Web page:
OHS Guidelines Part 4 General and the Tobacco Control Act prevent smoking in a workplace.

Clearly, this person was not supposed to be smoking in the first place and should not have had a butt to throw out the window!

Submitted by E-mail

I seem to remember here in the Grand Forks area in 2003 when we had fires to the South and West of us that the
RCMP actually laid charges for ; ' releasing a burning substance to the environment ' , when a smoker was observed throwing out a lit cigarette.

I think the penalty was in excess of $300.00. Is my memory of the charge and penalty correct?

Fine Amount

I took a look at the Violation Ticket Administration and Fines Regulation and found that the ticketed amount for a violation of section 3 is $173.00. Of course, the enforcement officer could choose to compel the offender to court instead of writing a ticket and then the judge could apply a penalty that has a maximum of a fine of not more than $2,000 or to imprisonment for not more than 6 months, or to both.

careless smokers

This article gives one the impression that an ordinary citizen can call police or another agency and expect charges to be laid if they see someone throwing a cigarette out of their car window. Nothing could be further from the truth. Our judicial system works on the basis of impartial evidence. If a citizen stood up in court and said he saw so and so throw a cigarette out a car window all the defendant would need to do is deny it and that would be the end of the case. It would simply be your word against mine and that does not work in court. Cheers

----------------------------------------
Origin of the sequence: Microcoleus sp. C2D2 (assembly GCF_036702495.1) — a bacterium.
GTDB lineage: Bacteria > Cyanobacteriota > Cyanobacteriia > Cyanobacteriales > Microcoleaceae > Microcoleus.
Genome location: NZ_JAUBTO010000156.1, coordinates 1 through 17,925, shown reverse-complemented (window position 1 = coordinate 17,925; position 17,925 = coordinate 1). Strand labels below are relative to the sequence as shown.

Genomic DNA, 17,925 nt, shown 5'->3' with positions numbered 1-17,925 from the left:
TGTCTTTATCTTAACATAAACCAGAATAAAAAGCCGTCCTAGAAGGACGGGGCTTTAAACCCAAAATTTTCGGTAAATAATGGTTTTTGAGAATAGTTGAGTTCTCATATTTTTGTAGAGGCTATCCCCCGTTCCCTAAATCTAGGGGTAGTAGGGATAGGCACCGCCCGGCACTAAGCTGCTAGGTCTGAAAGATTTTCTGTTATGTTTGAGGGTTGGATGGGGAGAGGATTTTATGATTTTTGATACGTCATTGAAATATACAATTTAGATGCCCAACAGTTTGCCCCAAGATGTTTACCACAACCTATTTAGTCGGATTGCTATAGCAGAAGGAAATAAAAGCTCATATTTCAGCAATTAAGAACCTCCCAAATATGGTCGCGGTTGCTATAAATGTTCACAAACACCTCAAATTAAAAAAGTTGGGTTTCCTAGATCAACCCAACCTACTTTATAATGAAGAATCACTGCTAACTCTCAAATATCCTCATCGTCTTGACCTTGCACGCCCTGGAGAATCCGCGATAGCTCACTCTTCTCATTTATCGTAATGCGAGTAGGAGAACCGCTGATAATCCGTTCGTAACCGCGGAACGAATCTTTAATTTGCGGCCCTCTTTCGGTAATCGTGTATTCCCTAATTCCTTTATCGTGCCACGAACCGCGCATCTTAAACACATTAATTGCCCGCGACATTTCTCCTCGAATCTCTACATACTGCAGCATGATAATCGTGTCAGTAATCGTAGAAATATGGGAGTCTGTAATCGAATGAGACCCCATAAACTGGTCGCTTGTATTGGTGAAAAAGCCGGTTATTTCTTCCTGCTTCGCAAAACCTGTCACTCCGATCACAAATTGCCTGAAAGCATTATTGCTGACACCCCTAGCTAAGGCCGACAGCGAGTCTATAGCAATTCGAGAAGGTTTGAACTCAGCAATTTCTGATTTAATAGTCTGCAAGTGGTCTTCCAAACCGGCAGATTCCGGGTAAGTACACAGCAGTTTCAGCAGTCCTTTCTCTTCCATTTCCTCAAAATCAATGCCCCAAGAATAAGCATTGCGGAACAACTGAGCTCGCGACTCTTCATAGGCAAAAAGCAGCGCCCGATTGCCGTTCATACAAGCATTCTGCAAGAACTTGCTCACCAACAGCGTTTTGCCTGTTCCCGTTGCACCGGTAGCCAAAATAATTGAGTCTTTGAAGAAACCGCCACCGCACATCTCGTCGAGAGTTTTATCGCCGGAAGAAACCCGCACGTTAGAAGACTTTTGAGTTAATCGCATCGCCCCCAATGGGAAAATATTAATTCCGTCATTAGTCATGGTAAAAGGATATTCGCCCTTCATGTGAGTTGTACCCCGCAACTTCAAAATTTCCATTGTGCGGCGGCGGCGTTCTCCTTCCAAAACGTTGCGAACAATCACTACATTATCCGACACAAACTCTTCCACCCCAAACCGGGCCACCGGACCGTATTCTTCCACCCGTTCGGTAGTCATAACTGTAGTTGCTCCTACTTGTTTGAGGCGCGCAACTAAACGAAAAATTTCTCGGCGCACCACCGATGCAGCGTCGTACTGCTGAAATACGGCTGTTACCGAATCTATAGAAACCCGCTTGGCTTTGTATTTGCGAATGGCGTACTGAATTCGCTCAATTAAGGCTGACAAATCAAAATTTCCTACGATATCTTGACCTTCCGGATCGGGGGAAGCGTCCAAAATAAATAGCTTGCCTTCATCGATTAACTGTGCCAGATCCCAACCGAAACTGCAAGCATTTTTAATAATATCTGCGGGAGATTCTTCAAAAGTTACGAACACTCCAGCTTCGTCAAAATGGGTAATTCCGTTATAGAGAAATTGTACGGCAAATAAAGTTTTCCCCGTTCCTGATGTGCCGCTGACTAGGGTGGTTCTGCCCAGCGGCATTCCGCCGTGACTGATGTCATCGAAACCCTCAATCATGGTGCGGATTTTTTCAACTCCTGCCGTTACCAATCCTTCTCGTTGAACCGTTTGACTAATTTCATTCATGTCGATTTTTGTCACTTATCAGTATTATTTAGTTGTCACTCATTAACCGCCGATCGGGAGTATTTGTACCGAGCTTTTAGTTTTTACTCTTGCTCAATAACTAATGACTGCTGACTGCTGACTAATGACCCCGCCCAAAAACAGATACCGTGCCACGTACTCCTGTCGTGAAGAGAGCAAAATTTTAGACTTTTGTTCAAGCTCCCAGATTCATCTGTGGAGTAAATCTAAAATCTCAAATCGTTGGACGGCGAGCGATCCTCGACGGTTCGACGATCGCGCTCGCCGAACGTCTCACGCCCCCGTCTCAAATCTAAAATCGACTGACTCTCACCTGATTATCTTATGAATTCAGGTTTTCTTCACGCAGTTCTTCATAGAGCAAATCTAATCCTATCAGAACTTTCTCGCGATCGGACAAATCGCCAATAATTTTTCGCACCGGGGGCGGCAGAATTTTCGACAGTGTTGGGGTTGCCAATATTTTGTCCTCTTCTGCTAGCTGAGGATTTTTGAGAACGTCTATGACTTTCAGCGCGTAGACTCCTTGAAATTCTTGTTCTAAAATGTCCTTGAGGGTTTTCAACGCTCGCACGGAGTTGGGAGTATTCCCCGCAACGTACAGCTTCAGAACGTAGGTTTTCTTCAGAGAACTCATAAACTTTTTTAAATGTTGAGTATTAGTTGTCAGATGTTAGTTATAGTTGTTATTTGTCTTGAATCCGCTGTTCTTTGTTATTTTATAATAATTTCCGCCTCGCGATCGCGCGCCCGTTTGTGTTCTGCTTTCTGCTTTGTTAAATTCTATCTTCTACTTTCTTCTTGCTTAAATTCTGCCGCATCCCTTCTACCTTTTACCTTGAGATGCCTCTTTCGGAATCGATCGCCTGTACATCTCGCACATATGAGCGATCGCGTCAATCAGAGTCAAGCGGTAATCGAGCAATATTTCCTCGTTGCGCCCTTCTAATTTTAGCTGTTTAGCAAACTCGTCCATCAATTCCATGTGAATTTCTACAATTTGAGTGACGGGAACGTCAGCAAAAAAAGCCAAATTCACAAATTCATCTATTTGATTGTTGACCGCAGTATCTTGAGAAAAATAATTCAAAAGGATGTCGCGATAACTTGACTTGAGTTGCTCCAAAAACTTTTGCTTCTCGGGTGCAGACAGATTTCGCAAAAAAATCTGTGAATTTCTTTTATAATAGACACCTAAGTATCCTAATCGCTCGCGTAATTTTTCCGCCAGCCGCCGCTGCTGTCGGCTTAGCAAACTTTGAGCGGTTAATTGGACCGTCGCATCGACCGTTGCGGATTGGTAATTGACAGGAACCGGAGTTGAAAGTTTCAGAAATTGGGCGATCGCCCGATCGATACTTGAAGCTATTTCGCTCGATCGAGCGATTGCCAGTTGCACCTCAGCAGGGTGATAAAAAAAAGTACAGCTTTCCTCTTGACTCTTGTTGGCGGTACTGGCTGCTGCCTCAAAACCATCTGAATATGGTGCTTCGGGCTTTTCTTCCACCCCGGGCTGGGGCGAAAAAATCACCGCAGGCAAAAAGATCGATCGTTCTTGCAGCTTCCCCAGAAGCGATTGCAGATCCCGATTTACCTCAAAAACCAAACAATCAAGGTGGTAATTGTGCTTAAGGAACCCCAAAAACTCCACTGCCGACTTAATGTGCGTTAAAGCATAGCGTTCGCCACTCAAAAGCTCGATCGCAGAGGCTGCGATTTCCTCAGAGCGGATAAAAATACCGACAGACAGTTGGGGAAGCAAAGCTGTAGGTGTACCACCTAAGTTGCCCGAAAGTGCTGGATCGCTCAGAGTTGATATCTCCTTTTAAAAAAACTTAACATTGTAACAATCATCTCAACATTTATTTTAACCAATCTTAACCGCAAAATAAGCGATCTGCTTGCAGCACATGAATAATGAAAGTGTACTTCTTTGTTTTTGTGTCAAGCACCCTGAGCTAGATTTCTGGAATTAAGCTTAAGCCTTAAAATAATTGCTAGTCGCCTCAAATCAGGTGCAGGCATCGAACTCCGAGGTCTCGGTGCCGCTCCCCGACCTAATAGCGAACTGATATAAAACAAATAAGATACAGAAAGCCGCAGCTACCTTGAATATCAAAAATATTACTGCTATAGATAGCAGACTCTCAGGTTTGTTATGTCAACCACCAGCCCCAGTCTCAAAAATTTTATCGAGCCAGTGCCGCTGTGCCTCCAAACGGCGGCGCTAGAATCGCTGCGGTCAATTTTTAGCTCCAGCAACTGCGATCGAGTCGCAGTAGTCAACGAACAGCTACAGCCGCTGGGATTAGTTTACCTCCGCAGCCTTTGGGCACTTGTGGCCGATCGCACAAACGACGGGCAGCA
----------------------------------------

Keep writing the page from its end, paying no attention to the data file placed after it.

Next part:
The Ordinary Citizen

Fortunately you are not correct siwan. An ordinary citizen can expect charges and see them through a successful conviction. Most court cases are "your word against mine."

A motorcycle rider's point of view

This is obviously a message that needs to get out. Somehow, despite the "extreme fire hazard" warning signs everywhere, the smoke in the sky from forest fires, and seeing all the dry grass in the medians, I still see people doing this daily.

The consequences of starting a fire are pretty severe during this hot and dry season, but here's something a lot of people may not have thought of... As a motorcycle rider, I've had to dodge many a smoldering butt being tossed out on our roadways from the driver in front of me.